Saturday, November 15, 2008

Container gardening with John

You’d think with my huge garden, I’d not bother with container or indoor gardening. The thing is, I have a large patio/courtyard. The entrance to the house is on the side (access is across the courtyard, where everyone parks) and I like to keep the whole area pretty and welcoming!

A few weeks ago, while visiting the nursery in a nearby town, I bought a dozen trays of Begonia plants. (Begonia semperflorens) These replaced the pansies (Viola tricolour) and primulas (Primula spp)which beautified my winter patio.

Later I wandered to my small front patio, which is never used, to check on the state of my container plants there. Woe is me! All that remained of my winter plantings were a few bedraggled vygies, (Portuluca spp) wilting in a dusty planter. (See photo below)

I called John, my one gardener, and he loaded this sorry example of a container garden onto the wheelbarrow and took it to the back of the house to implement some serious renovations. First we pulled out all the existing plants and tipped the soil into a garden bed. John washed the container and after placing a few sturdy rocks over the drainage holes, we added a couple of handfuls of stone chips followed by fresh potting soil. Then we walked around the garden together and collected suitable succulents for the container.

This is the part John really enjoys. I always have a hardcopy picture of what I want to create (this time I copied a container garden featured in a gardening magazine) or I’ll draw a picture using coloured pencil crayons (as a grandmother I always have crayons and felt-tipped pens in my house!) and black marker pens to illustrate my idea. John LOVES this. When we stop at bed with a plant which he sees in the picture, he gets very excited and says: “Hona, Mme?” (This one ma’am?) And I say, “Yes, let’s take that one out.” Often he spots something I would have missed and I tell him this; you can see he enoys being one up on Mme!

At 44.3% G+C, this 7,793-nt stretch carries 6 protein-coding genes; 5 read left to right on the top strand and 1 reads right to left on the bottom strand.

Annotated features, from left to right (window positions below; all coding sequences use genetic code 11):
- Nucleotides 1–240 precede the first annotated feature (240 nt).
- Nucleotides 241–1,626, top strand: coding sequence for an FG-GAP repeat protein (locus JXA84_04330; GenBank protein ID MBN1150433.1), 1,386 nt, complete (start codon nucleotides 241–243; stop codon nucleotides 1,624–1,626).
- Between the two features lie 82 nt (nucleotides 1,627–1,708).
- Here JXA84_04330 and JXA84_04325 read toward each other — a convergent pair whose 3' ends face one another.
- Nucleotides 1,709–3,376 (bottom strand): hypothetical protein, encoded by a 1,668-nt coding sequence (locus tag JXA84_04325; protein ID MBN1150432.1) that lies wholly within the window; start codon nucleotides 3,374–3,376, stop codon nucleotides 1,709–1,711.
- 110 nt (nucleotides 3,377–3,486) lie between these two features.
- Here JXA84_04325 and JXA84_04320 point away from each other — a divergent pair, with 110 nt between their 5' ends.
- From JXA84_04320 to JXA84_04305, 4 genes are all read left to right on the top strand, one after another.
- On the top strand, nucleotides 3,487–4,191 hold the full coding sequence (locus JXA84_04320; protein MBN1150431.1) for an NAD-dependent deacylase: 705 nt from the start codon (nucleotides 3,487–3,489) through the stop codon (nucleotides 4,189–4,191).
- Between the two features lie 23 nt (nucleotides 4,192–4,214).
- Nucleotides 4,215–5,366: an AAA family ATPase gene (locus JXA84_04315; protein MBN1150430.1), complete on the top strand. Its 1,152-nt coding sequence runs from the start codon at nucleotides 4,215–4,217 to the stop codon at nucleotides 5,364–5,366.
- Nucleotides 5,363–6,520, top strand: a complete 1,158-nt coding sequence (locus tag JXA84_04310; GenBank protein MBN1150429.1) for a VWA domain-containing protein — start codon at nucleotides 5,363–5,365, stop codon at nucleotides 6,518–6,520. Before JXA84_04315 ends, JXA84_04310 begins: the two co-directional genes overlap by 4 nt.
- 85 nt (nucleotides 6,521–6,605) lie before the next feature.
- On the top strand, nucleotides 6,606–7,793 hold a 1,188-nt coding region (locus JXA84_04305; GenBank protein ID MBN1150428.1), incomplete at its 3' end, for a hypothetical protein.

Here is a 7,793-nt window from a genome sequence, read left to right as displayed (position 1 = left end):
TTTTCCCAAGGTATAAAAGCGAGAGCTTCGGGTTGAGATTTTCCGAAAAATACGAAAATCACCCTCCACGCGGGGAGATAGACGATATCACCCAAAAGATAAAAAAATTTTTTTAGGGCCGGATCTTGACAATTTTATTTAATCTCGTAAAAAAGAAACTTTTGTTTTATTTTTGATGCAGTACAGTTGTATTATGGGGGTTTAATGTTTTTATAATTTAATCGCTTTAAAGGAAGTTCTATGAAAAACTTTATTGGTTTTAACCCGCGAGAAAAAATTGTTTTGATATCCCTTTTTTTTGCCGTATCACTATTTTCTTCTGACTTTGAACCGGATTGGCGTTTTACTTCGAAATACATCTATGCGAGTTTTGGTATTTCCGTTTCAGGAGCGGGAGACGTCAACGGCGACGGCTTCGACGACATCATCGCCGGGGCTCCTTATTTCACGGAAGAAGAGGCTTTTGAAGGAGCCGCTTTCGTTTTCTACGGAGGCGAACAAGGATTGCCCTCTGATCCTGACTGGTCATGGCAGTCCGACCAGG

Here John poses proudly with the completed project. Later he added a few more plants; he'd asked the gardener next door for succulants he'd seen on my neighbour's pavement/sidewalk (see close-up photo above this one)
While planting the container up, John referred often to the magazine and reproduced the featured garden almost to the letter! Afterwards he posed for a photograph alongside his creation which has pride of place at the door to the house.


  1. Hi Jo, I'm back & just catching up on all your blog posts - so nice to see your gardener, John, & put a name to a face ! I also simply LOVED your post on the state of West African roads & overloaded vehicles - I can completely relate !
    Bye for now
    Lynda xx

  2. Love the planter, Jo, hope you'll show them again as they grow

  3. Hi Jo, John could be branching out as a garden designer after all your instruction!

  4. Hi Lynda, welcome back and thanks for popping in. I know you're busy; I really appreciate your "presence". John was a working in my garden when I arrived back in South Africa in mid-2006. He and I have "grown" together in this particular gardening time. I just knew you would relate to the West African traffic. Hugs Jo

  5. Thanks Toni, it is a difference from the winter container we carried from the front porch. Hugs Jo

  6. Yes, Peggy, John takes a keen interest in everything we do in the garden. He doesn't merely work because it's a job. Yesterday he and I were discussing a new birdcall. I knew it and was trying to explain it to him, imitating the call (also trying to find the words in his language pertaining to mother bird, brood parasite, etc. very difficult) As we stood and chatting in the garden, the bird called and I said: "there it is! He was thrilled and said "Awww, eeh" ( "Oh, yes...") I love sharing nature with anyone and it's unusual to share it with a local person. They generally only take notice of mammals, birds and other creatures if they can catch them and eat them! Out of necessity. Thanks for popping in. Hugs Jo

  7. You there, this is really good post here. Thanks for taking the time to post such valuable information. Quality content is what always gets the visitors coming. gardening experiences


Thank you for visiting my blog and taking the time to leave a comment. I appreciate your feedback. Jo